It's important to keep Kitty's vaccinations up to date to protect him from disease. A tiny percentage of felines develop a cancer called feline sarcoma at vaccine injection sites. The risks of contracting potentially fatal illnesses far outweigh the chance of feline sarcoma, but check Kitty for lumps where he received shots.
Soft Tissue Sarcomas
To envision the way a malignant soft tissue sarcoma grows, think of a tumor with tentacles. This type of cancer tends to be aggressive, so once it's discovered time is of the essence regarding treatment. Also known as fibrosarcomas, they can form as a result of a cat's exposure to the feline sarcoma virus, usually occurring in younger felines. Cats can also develop sarcomas even if they haven't been exposed to the virus, but the most common cause of this cancer results from tumor formation in a cat's soft tissues at a vaccination site.
While it's not unusual for Kitty to develop a bump at an injection site, it should disappear within a couple of weeks. According to the American Veterinary Medical Association, if the lump persists for more than three months after the injection, grows in size, or the diameter is greater than 2 centimeters, take Kitty to the vet. Some vaccine-related sarcomas don't appear until years after the inoculation, and non-vaccine-related sarcomas also appear as bumps. Check Kitty regularly for any lumps and bumps and notify your vet if you find anything suspicious. Don't panic -- it could be a cyst, which is usually not serious.
Since the majority of feline sarcomas are vaccine-associated, veterinary associations developed guidelines for where felines should receive injections. Because the rabies and feline leukemia vaccinations are the most likely to cause sarcomas, the former is given in the right rear leg and latter in the left rear leg. If Kitty develops a sarcoma from one of those injections, amputating the limb can save his life. If the cancer has spread, surgery, radiation and chemotherapy may be in order.
If Kitty develops a cyst near the injection site, it's probably not a sarcoma. However, you can't tell if a lump is a cyst or tumor without having the vet check it out. A cyst contains a secretory lining, according to VCA Animal Hospitals. That means the membrane in its surface creates secretions, or the cystic material. Cysts generally form in glands because of blocked ducts. In order to rid the cat of the cyst, it's not enough simply to open it and remove the cheesy, cystic material. It's not a giant zit. The vet must remove the cyst surgically, or else the cystic membrane will continue to emit secretions.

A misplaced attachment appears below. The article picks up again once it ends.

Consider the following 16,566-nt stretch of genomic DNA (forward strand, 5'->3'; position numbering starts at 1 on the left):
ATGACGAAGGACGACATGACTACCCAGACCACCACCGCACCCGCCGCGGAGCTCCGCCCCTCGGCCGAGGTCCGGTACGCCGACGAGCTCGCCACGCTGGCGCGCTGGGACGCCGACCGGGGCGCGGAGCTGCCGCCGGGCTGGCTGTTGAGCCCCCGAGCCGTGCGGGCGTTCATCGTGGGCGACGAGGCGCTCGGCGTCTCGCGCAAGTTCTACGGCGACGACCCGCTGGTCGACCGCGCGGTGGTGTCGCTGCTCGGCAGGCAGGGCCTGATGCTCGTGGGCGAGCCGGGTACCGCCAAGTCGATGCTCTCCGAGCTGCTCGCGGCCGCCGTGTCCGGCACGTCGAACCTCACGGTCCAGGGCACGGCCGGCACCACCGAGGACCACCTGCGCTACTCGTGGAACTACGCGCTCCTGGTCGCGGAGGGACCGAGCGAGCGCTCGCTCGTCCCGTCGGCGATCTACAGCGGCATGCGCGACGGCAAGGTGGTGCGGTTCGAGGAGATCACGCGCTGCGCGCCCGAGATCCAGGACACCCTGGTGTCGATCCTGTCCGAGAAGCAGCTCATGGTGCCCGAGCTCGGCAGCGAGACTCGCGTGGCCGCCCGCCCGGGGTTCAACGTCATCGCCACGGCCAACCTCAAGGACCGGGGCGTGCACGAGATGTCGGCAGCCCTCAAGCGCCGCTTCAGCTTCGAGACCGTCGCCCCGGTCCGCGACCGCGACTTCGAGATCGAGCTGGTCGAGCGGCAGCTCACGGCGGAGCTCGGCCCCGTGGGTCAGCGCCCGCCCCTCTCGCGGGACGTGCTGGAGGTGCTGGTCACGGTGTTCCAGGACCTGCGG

Always check with your veterinarian before changing your pet’s diet, medication, or physical activity routines. This information is not a substitute for a vet’s opinion.
- American Veterinary Medical Association: Vaccines and Sarcomas -- A Concern for Cat Owners
- The Merck Veterinary Manual: Soft-tissue Sarcomas
- PetPlace.com: Injection-Site Sarcoma (Vaccine-Site Sarcoma)
- VCA Animal Hospitals: Cysts
- VetInfo: Why a Cat Lump Should Be Tested for Cancer Read more: Why a Cat Lump Should Be Tested for Cancer
- University of California Davis School of Veterinary Medicine: Canine and Feline Vaccination Guidelines
Jane Meggitt has been a writer for more than 20 years. In addition to reporting for a major newspaper chain, she has been published in "Horse News," "Suburban Classic," "Hoof Beats," "Equine Journal" and other publications. She has a Bachelor of Arts in English from New York University and an Associate of Arts from the American Academy of Dramatics Arts, New York City.